Nearing its fifth anniversary, the Dodd-Frank Wall Street Reform and Consumer Protection Act—for good or ill—continues to reshape the financial services regulatory landscape.
While the law’s two authors have since retired from Capitol Hill, they still keep a watchful eye on the financial reform law’s progress. Former Sen. Christopher Dodd, D-Conn., now heads the Motion Picture Association of America, while former Rep. Barney Frank, D-Mass., is writing books and doing the speakers circuit.
Sparked by the financial crisis of 2007 to 2010, the Dodd-Frank Act requires that regulators create 243 rules, conduct 67 studies and issue 22 periodic reports. Dodd-Frank was signed into law by President Barack Obama on July 21, 2010.
GOP lawmakers have vowed a full court press this year on introducing bills to roll back the financial reform law (despite the fact that Obama vows to veto them if they reach his desk).
Sen. Dodd spoke in late April with Investment Advisor in an exclusive interview about the financial reform law’s progress — including regulators’ progress in implementing the law’s many provisions as well as GOP efforts to curtail it — and where he sees the next financial crisis coming from, as well as a bit about his new life in the movie business.
The following is an edited version of that interview.
MW: With Dodd-Frank nearing its fifth anniversary, how do you feel about the law’s progress thus far and what are your hopes for its progress in shaping the financial services landscape in the coming years?
Sen. Dodd: It’s hard to pick up a newspaper and not read about the bill almost every day.
I think the bill is working pretty well. Maybe it won’t shock you to hear me say that as a co-author of it, but I think the financial infrastructure, the architecture of our financial system, is on far better footing then it was when the economic crisis hit, and that’s not a hard bar to get over given the condition of the architecture of financial services [during the economic crisis of 2007-2010].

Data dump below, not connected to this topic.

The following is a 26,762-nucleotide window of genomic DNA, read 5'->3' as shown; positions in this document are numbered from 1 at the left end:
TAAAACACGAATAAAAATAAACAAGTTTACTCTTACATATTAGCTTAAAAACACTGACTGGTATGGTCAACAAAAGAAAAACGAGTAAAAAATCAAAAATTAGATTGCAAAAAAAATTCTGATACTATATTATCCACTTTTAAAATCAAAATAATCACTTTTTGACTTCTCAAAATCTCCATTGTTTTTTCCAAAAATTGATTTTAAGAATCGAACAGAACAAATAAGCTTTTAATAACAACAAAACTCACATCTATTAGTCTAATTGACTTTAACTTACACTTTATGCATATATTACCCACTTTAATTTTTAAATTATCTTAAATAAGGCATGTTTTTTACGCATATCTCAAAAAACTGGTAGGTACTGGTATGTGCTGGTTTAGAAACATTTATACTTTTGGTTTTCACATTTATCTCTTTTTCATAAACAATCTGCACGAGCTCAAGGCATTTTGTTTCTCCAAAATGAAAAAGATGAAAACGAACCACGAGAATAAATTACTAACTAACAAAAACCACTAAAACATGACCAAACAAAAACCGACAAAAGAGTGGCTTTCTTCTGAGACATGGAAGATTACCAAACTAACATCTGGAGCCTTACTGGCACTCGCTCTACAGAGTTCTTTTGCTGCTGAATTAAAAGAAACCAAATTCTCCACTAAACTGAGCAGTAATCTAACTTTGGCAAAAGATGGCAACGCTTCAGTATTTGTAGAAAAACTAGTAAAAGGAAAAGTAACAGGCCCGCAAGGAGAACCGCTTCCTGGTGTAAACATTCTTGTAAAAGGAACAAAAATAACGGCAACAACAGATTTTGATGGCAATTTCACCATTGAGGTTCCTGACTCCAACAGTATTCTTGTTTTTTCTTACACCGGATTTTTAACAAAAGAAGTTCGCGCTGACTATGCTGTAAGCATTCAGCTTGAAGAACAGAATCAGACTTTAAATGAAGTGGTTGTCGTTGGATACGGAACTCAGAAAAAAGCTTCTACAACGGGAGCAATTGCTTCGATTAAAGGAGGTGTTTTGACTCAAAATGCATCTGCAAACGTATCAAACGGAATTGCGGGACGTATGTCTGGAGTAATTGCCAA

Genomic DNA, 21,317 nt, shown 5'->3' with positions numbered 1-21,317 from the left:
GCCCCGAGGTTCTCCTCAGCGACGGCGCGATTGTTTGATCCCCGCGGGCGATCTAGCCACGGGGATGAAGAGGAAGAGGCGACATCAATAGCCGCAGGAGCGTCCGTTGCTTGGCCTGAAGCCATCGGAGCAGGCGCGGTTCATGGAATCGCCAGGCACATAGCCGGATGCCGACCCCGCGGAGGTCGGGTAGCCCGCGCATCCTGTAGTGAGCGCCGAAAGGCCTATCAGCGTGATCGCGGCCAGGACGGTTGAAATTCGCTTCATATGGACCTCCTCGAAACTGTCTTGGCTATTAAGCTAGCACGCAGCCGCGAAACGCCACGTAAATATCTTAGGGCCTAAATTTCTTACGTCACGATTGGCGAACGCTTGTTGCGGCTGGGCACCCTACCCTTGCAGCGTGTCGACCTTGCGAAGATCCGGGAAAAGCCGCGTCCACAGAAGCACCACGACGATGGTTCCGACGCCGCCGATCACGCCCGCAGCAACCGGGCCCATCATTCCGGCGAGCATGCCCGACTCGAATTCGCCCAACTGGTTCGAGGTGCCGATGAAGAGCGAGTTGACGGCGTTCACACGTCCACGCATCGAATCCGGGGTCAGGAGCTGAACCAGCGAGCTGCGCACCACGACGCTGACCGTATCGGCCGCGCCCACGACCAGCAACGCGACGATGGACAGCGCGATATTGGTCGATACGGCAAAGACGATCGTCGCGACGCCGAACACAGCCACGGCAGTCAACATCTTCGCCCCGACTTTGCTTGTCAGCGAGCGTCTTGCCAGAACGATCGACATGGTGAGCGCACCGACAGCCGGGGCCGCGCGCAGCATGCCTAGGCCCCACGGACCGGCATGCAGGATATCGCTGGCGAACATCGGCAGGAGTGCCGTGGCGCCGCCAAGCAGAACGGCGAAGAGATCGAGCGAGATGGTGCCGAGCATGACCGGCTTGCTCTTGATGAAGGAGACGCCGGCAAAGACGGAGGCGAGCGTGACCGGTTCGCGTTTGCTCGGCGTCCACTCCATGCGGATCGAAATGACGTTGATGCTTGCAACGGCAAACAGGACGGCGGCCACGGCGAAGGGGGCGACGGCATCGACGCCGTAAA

‘Too-big-to-fail,’ I know that hasn’t been tested yet, but that was the amendment that [Sen.] Dick Shelby and I offered together that passed with over 90 votes as the very first amendment [to Dodd-Frank] on the floor of the Senate.
We increased transparency [with Dodd-Frank]; I think everyone in the derivatives market agrees that we know a lot more about what goes on in that very important market that has exploded in volume in just a few years.
[Dodd-Frank also] established an early warning system with the Financial Stability Oversight Council (FSOC). […] You almost wonder why this didn’t happen years ago and why it had to become a matter of law where actually these agencies [meet].
The bill requires that they meet four times a year; I think they met 32 times last year. They’re actually sitting down and looking over the horizon and they’re saying, are there things occurring, not just domestically or globally, either by product or institutions that pose risks that we ought to be conscious of?
Something that I’ve said all along in this thing is this bill does not stop the next crisis. It will happen. The question is can you minimize the impact of it because you identify it early enough and you start taking remedial steps to address it, instead of waiting until the system collapses as it did in the fall of 2008.
MW: Do you think there needs to be further measures beyond the Dodd-Frank Act?
Sen. Dodd: There may be in time. I didn’t write the Ten Commandments here. I wrote a bill, and I never met a perfect one in the 36 years that I sat in Congress. I don’t care if a bill is a page long; I promise you there are things that you didn’t get exactly right.
The role of oversight in Congress is [to assess if laws are] working the way that you intended them to. Are there unintended consequences? There’s nothing startling about that [oversight]—that’s not a retreat from what I think we did well. But I also recognize there will be new markets that will develop, new product lines that will emerge at some point, and it will be the role of my successors in Congress and regulators to take a look at all of that. What I think that I’ve provided here [in the Dodd-Frank law] is an architecture that allows for a lot of that to happen.
MW: For instance?
Sen. Dodd: That’s the way the Consumer Financial Protection Bureau is designed. […] To make sure that people are being treated fairly shouldn’t be considered a threat to people.